On Saturday, Oct. 22, 1892, Bloomsburg State Normal School played its first football game. This fall will mark 125 years since that match. In those early years at Bloomsburg, there was no certainty it would last. In addition to losing that first game, college football itself had existed for less than 25 years.
There was keen interest in football at Bloomsburg by the early 1890s, but until 1892 no formal football team existed. The force behind creating one was the new professor of history and civics at the school, Warren Detwiler. A tackle and senior captain at Haverford College and eager to continue competing, Detwiler served as coach of the newly organized team. Money was raised and uniforms were ordered.
With no place to play or practice on campus, the team made a half-mile walk to the Bloomsburg Town Athletic Park, located between Seventh and Eighth streets across Iron Street from the county jail. Practice went on in the late afternoons for six weeks until the end of October, when the four-game schedule began.
The first game was against an experienced Wilkes-Barre team. The Normal players, with Detwiler at halfback, gave their all, but the visitors won that initial game 26-0. The victors effectively used the V-formation offense, also known as the flying wedge. Players formed themselves into a V-shape before the snap and charged the line of scrimmage. The ball carrier was inside the “V” and the wedge of players slammed into the opposing line. It was very violent and highly successful against lighter-weight teams.
It took two more games before Bloomsburg achieved its first victory on Nov. 5 over a team from Nanticoke by a score of 24-0. Football was new to most of the spectators, who didn’t know the rules or fully comprehend what they were watching. But it was exciting and generated a lot of interest. While the team had just two wins in 1893, the groundwork for future football success was laid with the hiring of Bloomsburg’s first director of physical education, Albert Aldinger.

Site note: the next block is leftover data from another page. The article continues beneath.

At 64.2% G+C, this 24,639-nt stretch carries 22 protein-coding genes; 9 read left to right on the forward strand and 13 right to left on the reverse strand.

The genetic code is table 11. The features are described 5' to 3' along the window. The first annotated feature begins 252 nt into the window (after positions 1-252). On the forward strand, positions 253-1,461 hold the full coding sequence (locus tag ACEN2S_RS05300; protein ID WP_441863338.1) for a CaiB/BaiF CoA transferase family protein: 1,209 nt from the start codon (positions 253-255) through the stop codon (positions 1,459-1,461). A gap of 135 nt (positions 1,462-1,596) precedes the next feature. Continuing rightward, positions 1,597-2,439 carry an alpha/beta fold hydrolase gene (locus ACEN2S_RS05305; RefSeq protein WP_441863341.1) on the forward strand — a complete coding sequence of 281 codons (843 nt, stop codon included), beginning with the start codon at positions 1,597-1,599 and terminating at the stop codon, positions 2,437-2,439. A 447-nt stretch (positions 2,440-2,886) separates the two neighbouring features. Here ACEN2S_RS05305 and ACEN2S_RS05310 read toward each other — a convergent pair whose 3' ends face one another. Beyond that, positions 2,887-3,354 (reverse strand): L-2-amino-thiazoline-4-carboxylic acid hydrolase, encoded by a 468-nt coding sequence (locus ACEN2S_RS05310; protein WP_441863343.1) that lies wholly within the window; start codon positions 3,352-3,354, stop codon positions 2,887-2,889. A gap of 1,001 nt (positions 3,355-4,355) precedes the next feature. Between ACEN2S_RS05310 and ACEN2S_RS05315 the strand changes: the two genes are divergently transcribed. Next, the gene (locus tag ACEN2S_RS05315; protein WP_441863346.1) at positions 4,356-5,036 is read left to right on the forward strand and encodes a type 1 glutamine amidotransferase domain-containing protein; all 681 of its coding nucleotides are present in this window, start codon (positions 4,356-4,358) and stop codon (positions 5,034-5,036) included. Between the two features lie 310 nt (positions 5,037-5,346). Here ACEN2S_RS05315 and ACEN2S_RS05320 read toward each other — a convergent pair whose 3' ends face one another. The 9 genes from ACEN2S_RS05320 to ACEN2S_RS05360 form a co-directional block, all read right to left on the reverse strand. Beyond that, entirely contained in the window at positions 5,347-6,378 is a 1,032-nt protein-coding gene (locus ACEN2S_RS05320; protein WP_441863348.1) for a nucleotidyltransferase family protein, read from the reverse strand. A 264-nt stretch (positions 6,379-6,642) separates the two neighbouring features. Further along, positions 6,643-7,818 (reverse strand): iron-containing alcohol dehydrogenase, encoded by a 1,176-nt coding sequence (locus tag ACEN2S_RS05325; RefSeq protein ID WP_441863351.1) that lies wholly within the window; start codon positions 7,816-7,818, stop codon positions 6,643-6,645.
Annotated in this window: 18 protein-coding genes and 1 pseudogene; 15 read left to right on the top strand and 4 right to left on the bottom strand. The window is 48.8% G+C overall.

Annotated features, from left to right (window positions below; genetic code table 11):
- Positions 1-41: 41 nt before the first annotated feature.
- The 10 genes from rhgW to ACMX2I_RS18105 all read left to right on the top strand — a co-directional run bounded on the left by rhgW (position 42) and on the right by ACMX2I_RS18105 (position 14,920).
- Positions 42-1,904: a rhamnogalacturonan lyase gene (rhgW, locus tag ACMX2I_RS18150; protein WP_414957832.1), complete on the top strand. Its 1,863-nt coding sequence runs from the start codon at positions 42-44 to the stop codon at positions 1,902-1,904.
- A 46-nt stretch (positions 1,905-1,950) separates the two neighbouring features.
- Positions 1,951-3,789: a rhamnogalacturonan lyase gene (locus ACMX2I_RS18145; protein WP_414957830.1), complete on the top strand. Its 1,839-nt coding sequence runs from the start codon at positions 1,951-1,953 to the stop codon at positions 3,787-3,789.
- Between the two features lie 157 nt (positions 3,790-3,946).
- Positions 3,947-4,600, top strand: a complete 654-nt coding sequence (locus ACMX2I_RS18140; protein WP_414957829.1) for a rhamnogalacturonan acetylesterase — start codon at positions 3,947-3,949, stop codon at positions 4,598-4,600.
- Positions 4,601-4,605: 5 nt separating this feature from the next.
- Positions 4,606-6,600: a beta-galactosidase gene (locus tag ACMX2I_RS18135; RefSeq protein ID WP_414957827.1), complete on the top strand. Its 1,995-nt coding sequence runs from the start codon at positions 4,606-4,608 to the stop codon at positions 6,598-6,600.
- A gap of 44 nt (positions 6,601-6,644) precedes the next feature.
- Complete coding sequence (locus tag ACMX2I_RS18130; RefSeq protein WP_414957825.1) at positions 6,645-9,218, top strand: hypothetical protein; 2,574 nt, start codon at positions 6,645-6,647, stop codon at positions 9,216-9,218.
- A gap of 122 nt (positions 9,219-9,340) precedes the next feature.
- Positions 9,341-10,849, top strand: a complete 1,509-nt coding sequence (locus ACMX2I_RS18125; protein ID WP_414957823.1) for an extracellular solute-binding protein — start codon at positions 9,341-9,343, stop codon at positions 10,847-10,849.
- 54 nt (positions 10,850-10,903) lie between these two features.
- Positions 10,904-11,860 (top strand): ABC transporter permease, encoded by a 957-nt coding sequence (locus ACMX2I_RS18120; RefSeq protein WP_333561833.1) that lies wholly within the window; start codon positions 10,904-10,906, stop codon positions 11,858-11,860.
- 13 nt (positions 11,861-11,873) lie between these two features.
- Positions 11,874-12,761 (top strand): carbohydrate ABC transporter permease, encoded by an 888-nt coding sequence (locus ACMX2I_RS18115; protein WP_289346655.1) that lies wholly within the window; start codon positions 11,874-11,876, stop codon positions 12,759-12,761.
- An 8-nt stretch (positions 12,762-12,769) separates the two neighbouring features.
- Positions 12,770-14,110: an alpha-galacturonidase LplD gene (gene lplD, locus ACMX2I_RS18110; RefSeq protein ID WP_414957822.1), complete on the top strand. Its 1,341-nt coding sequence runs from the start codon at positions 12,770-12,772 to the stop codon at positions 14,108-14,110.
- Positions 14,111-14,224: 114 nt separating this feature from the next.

Aldinger, a native of York, trained in physical education from the age of 14 and previously worked at YMCAs in West Philadelphia and Oil City. In addition to class instruction, he became coach of the Bloomsburg baseball and football teams. His record in football for the first five seasons through 1898 was good, 18-14-1, against some tough opponents, including close losses to Penn State, Bucknell, and Lafayette.
Eventually, the close games led to difficulties in completing a schedule, so official football was dropped in 1899 and 1900. When football returned in 1901, the excellent players Aldinger had recruited made the team dominant. Over a four-year span, Bloomsburg had 28 wins and two ties in 37 games, with 27 shutouts. Other innovations to Bloomsburg included a training table providing food for the players, secret practices with guards posted to keep away spies, a bonfire to celebrate victories and cheerleaders with megaphones to boost school spirit.
The final game of 1904 season was the high point of Aldinger’s career. Wyoming Seminary of Kingston, the fiercest rival in the early years, came to Bloomsburg and was beaten 28-0. It was the largest margin of victory the Normal School would have over the Seminary and was the eighth win of the year, a total not reached again until 1948. After a .500 season in 1905, Aldinger resigned on Jan. 15, 1906, to teach physical education in New York City, ending with a career coaching record of 50-25-3. His win total was not surpassed for 94 years until Danny Hale reached 51 during the 1999 season, on his way to a school-record 173 victories.
The early years of Bloomsburg football were an exciting time, as fans at the school and in the community learned to follow and take to heart a new sport that captured their devotion and imagination. It is a love that has grown over the succeeding 125 years, ever since those first pioneers of football donned uniforms, marched to the Town Athletic Park, and gave their all for Bloomsburg Normal.•
Robert Dunkelberger is Bloomsburg University archivist.